Ten Days in Las Vegas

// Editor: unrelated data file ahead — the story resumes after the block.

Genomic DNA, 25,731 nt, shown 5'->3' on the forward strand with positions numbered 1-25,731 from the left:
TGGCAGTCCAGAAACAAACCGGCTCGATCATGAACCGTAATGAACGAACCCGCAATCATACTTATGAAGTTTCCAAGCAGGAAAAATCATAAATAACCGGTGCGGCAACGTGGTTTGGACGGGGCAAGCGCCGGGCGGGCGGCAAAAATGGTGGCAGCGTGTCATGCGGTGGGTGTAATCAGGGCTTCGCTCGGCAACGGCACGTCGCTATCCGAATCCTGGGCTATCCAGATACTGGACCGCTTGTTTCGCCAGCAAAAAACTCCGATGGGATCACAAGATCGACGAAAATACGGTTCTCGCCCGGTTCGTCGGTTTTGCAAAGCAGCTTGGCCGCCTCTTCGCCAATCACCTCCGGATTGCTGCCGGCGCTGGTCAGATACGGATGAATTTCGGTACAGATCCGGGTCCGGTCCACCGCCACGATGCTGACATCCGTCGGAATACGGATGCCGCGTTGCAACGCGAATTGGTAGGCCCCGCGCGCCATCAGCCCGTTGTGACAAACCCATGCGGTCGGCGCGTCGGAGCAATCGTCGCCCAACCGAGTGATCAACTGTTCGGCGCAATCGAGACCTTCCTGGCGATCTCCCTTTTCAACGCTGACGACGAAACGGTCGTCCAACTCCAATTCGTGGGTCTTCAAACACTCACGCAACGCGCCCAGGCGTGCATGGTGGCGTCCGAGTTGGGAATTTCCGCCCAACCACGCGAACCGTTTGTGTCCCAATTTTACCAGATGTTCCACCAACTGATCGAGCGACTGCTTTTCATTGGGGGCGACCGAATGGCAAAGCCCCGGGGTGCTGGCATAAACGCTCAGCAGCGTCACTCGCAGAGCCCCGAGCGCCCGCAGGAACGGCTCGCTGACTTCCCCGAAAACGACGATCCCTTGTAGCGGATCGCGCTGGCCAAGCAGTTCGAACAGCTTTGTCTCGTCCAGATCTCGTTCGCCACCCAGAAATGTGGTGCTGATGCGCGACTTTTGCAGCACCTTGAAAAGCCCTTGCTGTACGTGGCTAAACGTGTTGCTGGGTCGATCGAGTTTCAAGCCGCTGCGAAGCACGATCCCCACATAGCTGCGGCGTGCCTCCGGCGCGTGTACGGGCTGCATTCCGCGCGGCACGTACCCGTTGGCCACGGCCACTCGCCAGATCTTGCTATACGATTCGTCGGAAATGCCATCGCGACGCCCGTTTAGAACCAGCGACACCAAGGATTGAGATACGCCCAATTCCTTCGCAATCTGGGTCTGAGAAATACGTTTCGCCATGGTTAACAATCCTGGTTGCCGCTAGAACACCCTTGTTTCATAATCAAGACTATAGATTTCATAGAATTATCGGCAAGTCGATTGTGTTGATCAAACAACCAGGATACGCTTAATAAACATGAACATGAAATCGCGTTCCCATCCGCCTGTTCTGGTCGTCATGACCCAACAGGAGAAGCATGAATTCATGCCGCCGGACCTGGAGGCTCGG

For the first time since joining PAS in March 2008 I was able to leave most of the work behind and go to Las Vegas. I’ve taken trips before but they were always working vacation. This time I worked less than an hour a day which was a real treat. To me that is a vacation.My plane landed at 1:05pm and somehow I made it to The Orleans for their $340 HORSE at 2pm. Although I made it to day 2 I failed to cash. I busted just in time for the $340 Omaha8 but ran into a couple of bad beats and found myself out early. I went to the casino bar to play 9/6/5 Double Bonus and have a beer to unwind from virtually non stop poker for two days. Before I even got my beer I managed to catch a ten of spades into AKQJ spades for a $4000 royal flush. That was as good as coming in 3rd in the poker tournament so I’m happy and looking forward to the next day’s WSOP $1500 Omaha8.I was playing and running great at the World Series of Poker. I then get into a multi way pot where I raise from the button on the flop with a massive draw (A346 into 25K). Before anyone calls my raise the dealer puts up the 3 of clubs which gives me a scooper hand but since nobody called me it got burned. After catching two running 9’s and getting called down by AAxx I was as tilted as I think I have ever been. I went from being the easy chip leader at my table to being crippled. Shortly after this inexcusable dealer error I knew my time was short.My tables breaks and I get a pleasant surprise. I get seat 9 at a table where Howard Lederer is in seat 10. I’m not one that usually cares about pro poker players but he was especially classy and talkative. Unlike many well known players he was a joy to play with. Phil Ivey came over a few times and they cut up about prop bets they had been making. This table soon breaks too and I’m off to find another table to bust on. I finally got all in to a massive pot but missed my draw. It was time to go forget about being the victim of that ridiculous dealer error.I decided to take Monday off from poker to help forget. I moved hotels as planned from The Orleans to the Golden Nugget. I must say that the Golden Nugget is now my favorite place to stay. I already liked downtown and the incredibly nice rooms right in the middle of Freemont Street are in a perfect location.I find my way to the craps table, the obvious hole in my gambling game. Since there isn’t craps where I live I tend to have a one day binge in Las Vegas. I got most of it out of me and made sure to leave some money behind to help stimulate the Las Vegas economy. In the end that day got me a free week in a junior suite as well as all food comped. In the end I think I came out ahead there.On Wednesday I went to Sam’s Town to go see what my retirement future holds. I played the only regular Stud8 cash game in town. It was a 2-10 spread limit with 2-20 on 7th. It had a double qualifier where you had to have two pair for high or else the low would scoop. It also had a kill. I played with seven of the grumpiest old men I’ve ever played poker against. They didn’t like each other but seemed to not mind me being there. It was certainly fun and when I’m retired I can see myself in their shoes. I found it to be quite entertaining as well as profitable.That night I ended up playing in a $100 Binion’s tournament where I came in 4th, finally my first tournament cash of the trip. I would go on to cash in three other Binion tournaments with two 1st place finishes and one off the final table in HORSE. The only other tournament I played was at the Golden Nugget where I busted early in what I consider my game, Stud8.It was great to get away and just play non stop poker. It helped to take my mind off of everything and now I can start out refreshed. I spent about $800 total including airfare and rental car during a 10 day Las Vegas trip. To me that is a win.Answering support emails virtually every day for two years can take its toll. It’s not as easy as it sounds but now I’m ready to come back full strength. Hopefully it won’t be two years before I can go do that again and leave work behind.